Lions stage performance – behind the scenes

Central Whidbey Lions Club members John Burkes and Jim Rich look at a model of the set for the play, “FrUiTCaKeS,” which will be performed at Whidbey Playhouse in November.  - Elisabeth Murray
Central Whidbey Lions Club members John Burkes and Jim Rich look at a model of the set for the play, “FrUiTCaKeS,” which will be performed at Whidbey Playhouse in November.
— image credit: Elisabeth Murray

The circular saw whines as Bill Jones pushes a panel of wood through its blade, neatly cutting it in half.

Jones is among about a dozen members of the Central Whidbey Lions Club who have been building a set for an upcoming performance at the Whidbey Playhouse, a community theater in Oak Harbor.

The volunteers have put in almost 400 hours on the project, which will be revealed to the public when the theater’s late-November production of “FrUiTCaKeS” hits the stage.

With the first performance just a few weeks away, they are working hard to complete the work.

Playhouse Business Manager Janis Powell described the volunteers’ dedication to the project as “awesome.”

“They are the kind of club where if we have needs, they come and take care of them,” she said with a smile.

Lions Club member and theater patron Jim Rich coordinated the effort. Rich and his wife Anita – who will direct the play – have a long history in amateur theater. He said he enjoys the engineering side of the productions.

Rich’s passion for this art form is apparent as he talks about set design and the hard work of the people who have made its production possible.

Other Whidbey clubs – the Coupeville Lions, North Whidbey Lions and Oak Harbor Lions – also helped out.

“This has been a major effort,” Rich said.

The “FrUiTCaKeS” set-building team started work in February. In addition to their labor, the Central Whidbey Lions Club donated the construction materials.

It is a very complex set, Powell said.

The volunteers built the kitchen background, sliding barn doors, a roof overhang, a workbench and whirligigs, among other set pieces.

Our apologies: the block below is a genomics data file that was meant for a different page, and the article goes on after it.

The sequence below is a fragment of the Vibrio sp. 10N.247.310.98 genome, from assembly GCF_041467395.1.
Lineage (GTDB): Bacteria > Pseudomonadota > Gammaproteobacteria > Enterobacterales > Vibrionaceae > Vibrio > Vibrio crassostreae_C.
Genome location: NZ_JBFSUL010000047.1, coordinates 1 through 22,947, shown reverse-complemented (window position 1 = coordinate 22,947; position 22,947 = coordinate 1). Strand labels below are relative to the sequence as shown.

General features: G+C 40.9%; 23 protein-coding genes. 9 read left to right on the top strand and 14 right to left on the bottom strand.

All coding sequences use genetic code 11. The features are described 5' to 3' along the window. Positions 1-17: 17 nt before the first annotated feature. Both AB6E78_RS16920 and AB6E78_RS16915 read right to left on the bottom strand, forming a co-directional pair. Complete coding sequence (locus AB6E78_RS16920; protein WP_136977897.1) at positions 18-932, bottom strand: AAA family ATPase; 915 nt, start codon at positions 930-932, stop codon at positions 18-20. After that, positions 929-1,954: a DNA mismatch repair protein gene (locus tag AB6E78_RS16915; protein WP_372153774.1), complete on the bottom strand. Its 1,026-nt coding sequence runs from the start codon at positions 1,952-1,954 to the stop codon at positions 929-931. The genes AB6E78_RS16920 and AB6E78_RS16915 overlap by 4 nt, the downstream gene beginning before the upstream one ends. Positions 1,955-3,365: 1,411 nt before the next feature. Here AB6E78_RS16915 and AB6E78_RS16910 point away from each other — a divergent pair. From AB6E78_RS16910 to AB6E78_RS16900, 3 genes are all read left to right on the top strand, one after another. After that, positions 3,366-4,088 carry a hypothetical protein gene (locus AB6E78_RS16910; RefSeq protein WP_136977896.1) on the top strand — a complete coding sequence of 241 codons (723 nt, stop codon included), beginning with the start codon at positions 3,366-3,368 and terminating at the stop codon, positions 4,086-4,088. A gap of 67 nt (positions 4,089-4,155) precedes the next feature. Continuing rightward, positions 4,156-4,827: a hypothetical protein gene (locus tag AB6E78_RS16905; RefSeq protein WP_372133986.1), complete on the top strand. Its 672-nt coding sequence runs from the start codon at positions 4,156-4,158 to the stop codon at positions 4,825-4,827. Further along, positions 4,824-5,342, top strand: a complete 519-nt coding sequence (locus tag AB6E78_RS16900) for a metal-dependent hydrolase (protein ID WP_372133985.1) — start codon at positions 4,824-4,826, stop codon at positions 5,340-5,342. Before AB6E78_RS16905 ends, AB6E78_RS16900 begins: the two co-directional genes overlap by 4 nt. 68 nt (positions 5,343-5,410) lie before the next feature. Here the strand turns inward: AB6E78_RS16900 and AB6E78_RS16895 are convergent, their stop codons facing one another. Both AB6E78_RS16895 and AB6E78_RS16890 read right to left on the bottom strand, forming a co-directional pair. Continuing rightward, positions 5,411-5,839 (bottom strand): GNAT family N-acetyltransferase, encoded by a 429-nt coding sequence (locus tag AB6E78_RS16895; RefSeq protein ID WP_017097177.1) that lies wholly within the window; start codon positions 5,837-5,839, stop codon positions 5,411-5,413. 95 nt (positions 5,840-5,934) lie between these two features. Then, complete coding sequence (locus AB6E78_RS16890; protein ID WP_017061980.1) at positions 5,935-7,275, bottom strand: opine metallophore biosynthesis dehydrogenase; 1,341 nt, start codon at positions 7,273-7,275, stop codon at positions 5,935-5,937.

The items created from the measuring, cutting, hammering and painting will live on after the final curtain has closed on this Christmas production, Powell said, as the theater will continue to use portions of the set in future productions.

She said she is especially excited about the sturdy set walls that will allow more flexibility for sets in future stage productions.

The hefty wooden table constructed by volunteers also will find a new use as a potting bench in the Coupeville High School Garden Club shed. The shed itself, along with the adjacent hoop house, also were built by the club, which has a reputation for solid workmanship.

After the play’s final performance, the whirligigs created by the Lions volunteers will be sold to raise money for the theater.

In addition to the more traditional set pieces, Rich and his fellow Lions also designed and built a unique roll-drop mechanism that allows for quick scene changes.

This handy new addition to the theater’s stage equipment will be spotlighted in an upcoming issue of a professional theater publication, and opens up the possibility for small community theaters to have professional quality backdrop changes at an affordable price.

“There has been a lot of effort going into it, but it’s been fun,” said Rich. “There’s a lot of talent around this island.”


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